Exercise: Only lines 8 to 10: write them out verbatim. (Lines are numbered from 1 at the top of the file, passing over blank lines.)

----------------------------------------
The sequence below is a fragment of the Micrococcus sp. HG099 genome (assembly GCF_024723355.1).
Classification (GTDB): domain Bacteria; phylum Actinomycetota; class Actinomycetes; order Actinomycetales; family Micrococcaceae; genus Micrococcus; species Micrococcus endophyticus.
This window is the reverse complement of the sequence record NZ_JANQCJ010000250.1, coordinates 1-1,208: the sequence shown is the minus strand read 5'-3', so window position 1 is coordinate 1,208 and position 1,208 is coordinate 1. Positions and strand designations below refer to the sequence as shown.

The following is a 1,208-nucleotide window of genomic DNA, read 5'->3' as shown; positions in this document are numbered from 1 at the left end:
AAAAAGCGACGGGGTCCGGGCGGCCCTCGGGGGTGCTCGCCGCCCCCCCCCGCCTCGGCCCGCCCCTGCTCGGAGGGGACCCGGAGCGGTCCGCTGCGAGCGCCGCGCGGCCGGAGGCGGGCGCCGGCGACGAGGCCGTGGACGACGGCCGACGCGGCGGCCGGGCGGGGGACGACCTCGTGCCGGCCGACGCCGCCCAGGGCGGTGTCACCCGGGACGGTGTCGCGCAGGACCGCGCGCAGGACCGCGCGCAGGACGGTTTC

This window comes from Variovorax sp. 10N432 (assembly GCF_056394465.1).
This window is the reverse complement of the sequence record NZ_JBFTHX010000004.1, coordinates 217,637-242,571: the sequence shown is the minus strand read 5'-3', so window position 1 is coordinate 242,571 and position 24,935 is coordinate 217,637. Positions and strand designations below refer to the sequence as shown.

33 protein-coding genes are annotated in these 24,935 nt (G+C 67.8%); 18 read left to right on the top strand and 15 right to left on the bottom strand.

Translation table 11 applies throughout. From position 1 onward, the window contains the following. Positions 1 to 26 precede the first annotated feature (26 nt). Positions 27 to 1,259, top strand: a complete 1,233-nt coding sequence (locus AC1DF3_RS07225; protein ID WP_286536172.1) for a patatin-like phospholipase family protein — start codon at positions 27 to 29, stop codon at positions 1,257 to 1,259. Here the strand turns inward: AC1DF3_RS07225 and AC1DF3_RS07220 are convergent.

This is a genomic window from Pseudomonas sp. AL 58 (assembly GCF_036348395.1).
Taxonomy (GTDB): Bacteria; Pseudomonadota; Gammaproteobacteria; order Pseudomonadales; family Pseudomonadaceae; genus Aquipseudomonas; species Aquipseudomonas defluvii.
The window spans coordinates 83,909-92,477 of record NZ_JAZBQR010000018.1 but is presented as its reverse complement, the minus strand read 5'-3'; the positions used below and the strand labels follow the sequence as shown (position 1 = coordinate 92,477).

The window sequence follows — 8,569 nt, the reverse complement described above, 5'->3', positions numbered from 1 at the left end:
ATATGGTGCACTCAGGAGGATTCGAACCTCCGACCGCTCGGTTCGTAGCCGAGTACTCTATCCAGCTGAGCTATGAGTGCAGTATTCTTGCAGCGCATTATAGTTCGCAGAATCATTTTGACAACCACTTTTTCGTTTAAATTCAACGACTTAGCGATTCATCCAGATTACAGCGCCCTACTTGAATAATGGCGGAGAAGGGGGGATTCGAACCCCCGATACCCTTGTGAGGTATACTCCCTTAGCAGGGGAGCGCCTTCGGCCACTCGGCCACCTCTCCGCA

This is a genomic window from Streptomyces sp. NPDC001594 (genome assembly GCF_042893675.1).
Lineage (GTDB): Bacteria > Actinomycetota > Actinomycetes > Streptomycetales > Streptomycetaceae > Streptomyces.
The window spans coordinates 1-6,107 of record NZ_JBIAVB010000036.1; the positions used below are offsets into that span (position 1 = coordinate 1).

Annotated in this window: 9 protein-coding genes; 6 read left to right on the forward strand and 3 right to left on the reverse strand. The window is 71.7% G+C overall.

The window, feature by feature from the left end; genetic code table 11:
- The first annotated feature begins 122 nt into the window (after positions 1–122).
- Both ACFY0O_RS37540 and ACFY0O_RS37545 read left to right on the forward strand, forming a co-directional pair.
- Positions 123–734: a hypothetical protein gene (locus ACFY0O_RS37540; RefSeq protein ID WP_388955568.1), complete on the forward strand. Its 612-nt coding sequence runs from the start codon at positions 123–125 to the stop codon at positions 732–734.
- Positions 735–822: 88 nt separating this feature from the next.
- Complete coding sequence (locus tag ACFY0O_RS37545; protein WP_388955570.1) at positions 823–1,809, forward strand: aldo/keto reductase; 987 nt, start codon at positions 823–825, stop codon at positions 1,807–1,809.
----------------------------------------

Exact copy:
33 protein-coding genes are annotated in these 24,935 nt (G+C 67.8%); 18 read left to right on the top strand and 15 right to left on the bottom strand.

Translation table 11 applies throughout. From position 1 onward, the window contains the following. Positions 1 to 26 precede the first annotated feature (26 nt). Positions 27 to 1,259, top strand: a complete 1,233-nt coding sequence (locus AC1DF3_RS07225; protein ID WP_286536172.1) for a patatin-like phospholipase family protein — start codon at positions 27 to 29, stop codon at positions 1,257 to 1,259. Here the strand turns inward: AC1DF3_RS07225 and AC1DF3_RS07220 are convergent.

This is a genomic window from Pseudomonas sp. AL 58 (assembly GCF_036348395.1).